By Amy Klobuchar
US Senator (MN-DFL)
There are nearly 24 million military veterans in the U.S., including more than 400,000 living in Minnesota. These men and women have served our country with honor. When they complete their active service and return home, they are due all the respect and support we can offer.
Through the U.S. Department of Veterans Affairs (VA) and other federal agencies, veterans may be eligible for a broad range of benefits. These include health care, disability compensation, pensions, education benefits, home loans, vocational rehabilitation, life insurance and emergency assistance.
But many Minnesota veterans tell me that it is hard to find good authoritative information about these federal benefits. Moreover, the application process can be complicated and confusing. It can be like filling out a tax return, only worse.
This isn’t right. Our veterans deserve to come home to benefits that are wrapped in yellow ribbon, not red tape.
The current VA website (www.va.gov) falls short of what a state-of-the-art site should do. It is notoriously frustrating to navigate. Even worse, the information is not comprehensive. That means a veteran could search the entire VA website and still not find the right information.
The VA has attempted to improve access to information by creating additional websites, such as the National Resource Directory. But the effect has been to scatter existing information across the Internet, making it even more difficult and time-consuming to find.
That’s why I recently introduced legislation with a common-sense solution. My Senate cosponsors are Republican Mike Johanns of Nebraska and Democrat Patty Murray of Washington.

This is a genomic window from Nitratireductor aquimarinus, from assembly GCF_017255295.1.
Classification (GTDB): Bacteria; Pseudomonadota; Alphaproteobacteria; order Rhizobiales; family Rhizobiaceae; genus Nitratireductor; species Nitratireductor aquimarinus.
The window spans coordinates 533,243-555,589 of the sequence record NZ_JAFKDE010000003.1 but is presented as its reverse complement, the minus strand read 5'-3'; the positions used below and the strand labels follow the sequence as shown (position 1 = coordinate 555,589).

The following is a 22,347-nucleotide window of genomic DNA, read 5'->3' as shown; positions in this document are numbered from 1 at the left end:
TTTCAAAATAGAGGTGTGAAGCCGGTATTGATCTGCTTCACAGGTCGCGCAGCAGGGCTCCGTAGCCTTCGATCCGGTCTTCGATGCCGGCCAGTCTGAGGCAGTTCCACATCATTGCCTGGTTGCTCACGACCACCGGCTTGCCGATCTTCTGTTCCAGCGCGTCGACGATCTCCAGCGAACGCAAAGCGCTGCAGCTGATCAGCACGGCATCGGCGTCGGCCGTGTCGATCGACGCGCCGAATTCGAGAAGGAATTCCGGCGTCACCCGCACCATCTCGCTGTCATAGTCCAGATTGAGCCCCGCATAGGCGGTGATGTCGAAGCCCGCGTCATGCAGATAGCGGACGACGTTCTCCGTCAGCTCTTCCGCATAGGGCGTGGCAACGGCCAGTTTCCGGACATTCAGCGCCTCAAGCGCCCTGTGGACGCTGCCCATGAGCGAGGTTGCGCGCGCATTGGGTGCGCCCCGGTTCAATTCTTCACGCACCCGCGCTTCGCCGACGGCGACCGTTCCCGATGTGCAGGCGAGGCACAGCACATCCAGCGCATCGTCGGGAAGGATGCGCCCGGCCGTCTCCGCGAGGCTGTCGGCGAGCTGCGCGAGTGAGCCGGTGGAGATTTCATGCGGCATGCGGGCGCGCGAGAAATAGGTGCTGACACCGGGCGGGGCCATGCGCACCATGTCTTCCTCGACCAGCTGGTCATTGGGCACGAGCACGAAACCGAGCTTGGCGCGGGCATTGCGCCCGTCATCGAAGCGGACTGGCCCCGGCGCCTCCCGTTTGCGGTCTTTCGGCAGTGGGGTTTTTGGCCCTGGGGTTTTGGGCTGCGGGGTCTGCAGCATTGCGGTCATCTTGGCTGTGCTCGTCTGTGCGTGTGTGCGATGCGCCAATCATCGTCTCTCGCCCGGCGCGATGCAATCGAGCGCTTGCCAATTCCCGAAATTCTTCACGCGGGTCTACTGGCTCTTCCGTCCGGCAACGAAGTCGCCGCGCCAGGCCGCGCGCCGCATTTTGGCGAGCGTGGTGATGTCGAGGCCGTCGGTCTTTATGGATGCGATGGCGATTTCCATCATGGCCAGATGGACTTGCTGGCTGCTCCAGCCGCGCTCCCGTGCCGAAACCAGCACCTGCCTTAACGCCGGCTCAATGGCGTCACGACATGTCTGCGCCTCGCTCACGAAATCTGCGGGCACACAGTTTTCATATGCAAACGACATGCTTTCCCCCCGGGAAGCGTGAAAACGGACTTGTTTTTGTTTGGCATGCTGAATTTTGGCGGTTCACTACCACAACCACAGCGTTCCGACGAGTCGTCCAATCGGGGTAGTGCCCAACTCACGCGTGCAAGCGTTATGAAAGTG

The Veterans OneSource Act of 2010 would require the VA to develop a modern, one-stop, user-friendly website providing comprehensive information for veterans, their family members and caregivers.
Under this legislation, the VA would have to consolidate and then expand all existing Internet resources for veterans (whether from the VA or other federal agencies) into an authoritative website with information on every issue that could be of concern to a veteran, family member or caregiver.
This website would cover everything from health and education benefits, to employment opportunities and veteran-specific discounts, to child-care locators and caregiver resources for families, and more.
The legislation would also encourage the VA to modernize the website’s capabilities with user-friendly features and interactive tools that could guide users through the site and offer more personalized information-sharing
This legislation is modeled in part after a successful program established by the Department of Defense in 2003. Military OneSource (www.militaryonesource.com) is the single place to go whenever service members or family members need assistance with any kind of problem.
It is available to all six million active duty, Guard and Reserve service members and their families. It offers around-the-clock information on a wide range of topics including deployment, relocation, spouse employment and education assistance, parenting and child care, education, finances, health and wellness and everyday issues.
While on active duty, many younger veterans have grown accustomed to the modern information tools on Military OneSource. In the transition to civilian life, they have been frustrated that the VA does not offer similar online assistance.
Making access to veterans information as simple and easy as possible is especially important in Minnesota. Our state does not have any military bases, so there is no place with a concentration of veterans. Also, many Minnesota veterans live in small communities and rural areas. They may be far away from the big city, but most have Internet access or can get it through their local library.
Also, some veterans can be reluctant to ask for help in person. For them, it may be more comfortable to get information via the Internet rather than through face-to-face contact.
A recent study noted that 40 percent of Minnesota counties have less than one full-time veterans service officer, and most do not have full-time support staff. Veterans OneSource would complement the more personalized “go between” assistance already offered by the Minnesota Department of Veterans Affairs and by county veterans service officers, helping them to bridge the gap in services to veterans.
We live in a time when people expect that they can and should be able to get almost anything through the Internet. Our veterans should expect nothing less.